Delays, Hills and More Hills

Published: December 9th 2017
Edit Blog Post

Today starts yesterday, but bear with me. After a free burger dinner, finding out that my bus leaves at 11:59 not 11pm and being bored with every aspect of Chinese politics from a new friend it was finally time to abandon Isabell with him and get my Uber. I get a $15 free first ride, so I figured why not, especially after today's incident. You pay if it waits for you, so I grabbed my shit and headed down stairs to retrieve my main backpack from storage. Everything was going perfect, until I clicked confirm and then the Uber app kept sending me error messages, I turned my phone off and on, I shut the app, I logged in and out, I tried removing my free ride code, literally everything and nothing worked. It was already too late to catch the metro, in fact it was 11:15, which is when I was planning on being there (never too early). I'm not sure who was freaking out more though, me or the receptionist on my behalf. Eventually, I was able to download the Lyft app (same thing) and get there by 11:30pm. Phew. Finding the actual bus is easy enough when everyone
speaks English (despite responding to my 'hello' with 'hola'). Everything went perfectly from then on, almost on-time, not too many people on the bus (I was lucky enough to be the only person with someone next to them - lucky me!) At 2:30am we made a 20 minute stop at a massive truck rest zone. I ended up moving in this time to a vacant seat (why couldn't you have done that in the first place Mr Mexico???).

Come 2:50 when we were meant to leave, we just didn't. No reason, no explanation, nothing. From the top level (double decker bus) we could hear the attendant telling the lower deck that the engine wouldn't start and a replacement bus would be 30 minutes away (thus, we had until 3:50 to do things). Great. Everyone on my level was quickly becoming agitated - why were we being left out of the loop? She then said that our new bus was coming in now (to the lower level) so people began getting their bags to get off the now coldest bus on the entire bloody Earth. The engine wouldn't start so we couldn't close the doors, or turn on the heating.
Hot air does not rise, that much I can verify, because my massive puffer jacket and merino jumper were doing less than nothing. The bus turned out to be the SF - LA bus, not one coming to save our ass. Meanwhile, the driver was on the phone to head office who were trying to tell him how to start the bus, something he did not "fucking" appreciate (x100). Eventually the mechanic came and I think we had a flat battery but weren't told so who the hell knows. We managed to get back on the road at 7am, 30 minutes before we were due to arrive in San Fran…. Oh yeah, and there's like 4 hours of the journey to go. The only saving grace was that this happened at night so we could at least sleep through most of this but tell you what, the extra sleep was not worth it. I still haven't warmed up and this is 6 hours later!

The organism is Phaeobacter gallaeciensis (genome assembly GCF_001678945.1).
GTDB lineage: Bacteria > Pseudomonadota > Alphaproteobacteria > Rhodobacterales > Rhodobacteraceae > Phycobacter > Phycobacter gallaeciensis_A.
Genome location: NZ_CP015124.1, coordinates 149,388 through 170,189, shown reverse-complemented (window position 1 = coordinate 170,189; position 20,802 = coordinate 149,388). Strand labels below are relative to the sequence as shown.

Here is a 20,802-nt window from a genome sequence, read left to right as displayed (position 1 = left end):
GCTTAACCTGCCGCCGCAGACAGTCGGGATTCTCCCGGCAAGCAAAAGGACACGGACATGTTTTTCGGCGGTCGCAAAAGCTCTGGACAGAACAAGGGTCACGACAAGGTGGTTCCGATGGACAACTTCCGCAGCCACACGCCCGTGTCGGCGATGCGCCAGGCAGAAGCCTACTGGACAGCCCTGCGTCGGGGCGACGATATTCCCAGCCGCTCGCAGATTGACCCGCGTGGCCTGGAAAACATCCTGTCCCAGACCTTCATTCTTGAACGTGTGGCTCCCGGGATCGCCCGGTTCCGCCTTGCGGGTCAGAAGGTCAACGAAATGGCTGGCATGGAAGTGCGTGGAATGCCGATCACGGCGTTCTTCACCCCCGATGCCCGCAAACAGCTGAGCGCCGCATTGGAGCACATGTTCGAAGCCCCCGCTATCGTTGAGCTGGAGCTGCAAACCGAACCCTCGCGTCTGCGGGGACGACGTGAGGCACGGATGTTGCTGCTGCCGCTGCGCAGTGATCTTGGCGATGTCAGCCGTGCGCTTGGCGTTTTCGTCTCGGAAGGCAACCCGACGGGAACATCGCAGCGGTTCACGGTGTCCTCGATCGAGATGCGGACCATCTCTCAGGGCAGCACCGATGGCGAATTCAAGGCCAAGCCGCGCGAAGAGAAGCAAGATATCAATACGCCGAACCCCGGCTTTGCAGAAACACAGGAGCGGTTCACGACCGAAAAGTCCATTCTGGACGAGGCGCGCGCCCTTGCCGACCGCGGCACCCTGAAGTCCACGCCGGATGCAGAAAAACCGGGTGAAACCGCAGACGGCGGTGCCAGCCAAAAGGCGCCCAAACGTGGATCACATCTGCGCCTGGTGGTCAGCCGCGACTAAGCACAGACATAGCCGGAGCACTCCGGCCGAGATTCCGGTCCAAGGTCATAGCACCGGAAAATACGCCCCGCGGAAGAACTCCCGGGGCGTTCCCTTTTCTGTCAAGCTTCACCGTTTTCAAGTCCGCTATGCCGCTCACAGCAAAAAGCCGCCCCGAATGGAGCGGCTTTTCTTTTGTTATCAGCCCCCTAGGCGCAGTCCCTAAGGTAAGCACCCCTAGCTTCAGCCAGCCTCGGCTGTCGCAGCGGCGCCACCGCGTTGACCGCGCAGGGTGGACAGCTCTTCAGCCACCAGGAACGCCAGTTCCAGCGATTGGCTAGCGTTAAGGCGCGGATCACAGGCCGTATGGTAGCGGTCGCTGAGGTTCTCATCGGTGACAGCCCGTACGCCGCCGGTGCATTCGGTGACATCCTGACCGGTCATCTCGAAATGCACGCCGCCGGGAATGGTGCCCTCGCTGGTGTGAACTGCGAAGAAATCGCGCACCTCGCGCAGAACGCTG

I ubered to the hostel with a guy from my last hostel (who I had been avoiding at all costs) but a half price uber (not that I've paid yet) is too good of an
opportunity to pass up, especially after our hellish night.

I mustered the courage to go for a walk around 12pm and checked out Union Square, not sure what it would be the 11/12ths of the year that the bloody massive Christmas tree isn't up though. Next was the turnaround for the cable cars, but there were none nearby and I couldn't be bothered waiting. In hindsight, if I knew of the hills I was about to be confronted by I would've waited all day and half the night. In my 30 minutes of San Francisco research yesterday I heard that the Cable Car museum was really good but that you must get the cable car there due to it being so steep, but I figured what would 60 year old Tripadvisor reviewers know. Oh boy did they know. 11 blocks (1.2km) directly uphill to get there, my heartbeat reached 130 at one point but I think averaged 110-15 the entire slog up hill. Also, when I mean uphill I mean I mean 22.9% incline (according to Google) and I was feeling every percent.

It was well worth it, I had assumed the 'cable cars' were just named fancy but the same as our trams, but turns out they actually run on cables, as they did 200 years ago. The cars themselves have no power and all run on massive spinny things, that you can see from the museums viewing deck, which never stop spinning. For the tram to stop the driver needs to clamp down on the cables at differing strengths. From all this pressure the cables only last between 75-210 days each and weaving new ones in takes five hours!!! No wonder the ride costs $7…. Though even with this appreciation I still won't be paying that.

Oh, and Grace Church (my rest stop) which looked like every European Church ever, but I'm assuming based on the Notre Dame in Paris, recommends a $10 tip for entrance per person. Hahaha good luck getting that from anyone.

12,053 steps.

Additional photos below
Photos: 9, Displayed: 9


Tot: 2.233s; Tpl: 0.018s; cc: 14; qc: 50; dbt: 0.0224s; 2; m:saturn w:www (; sld: 1; ; mem: 1.3mb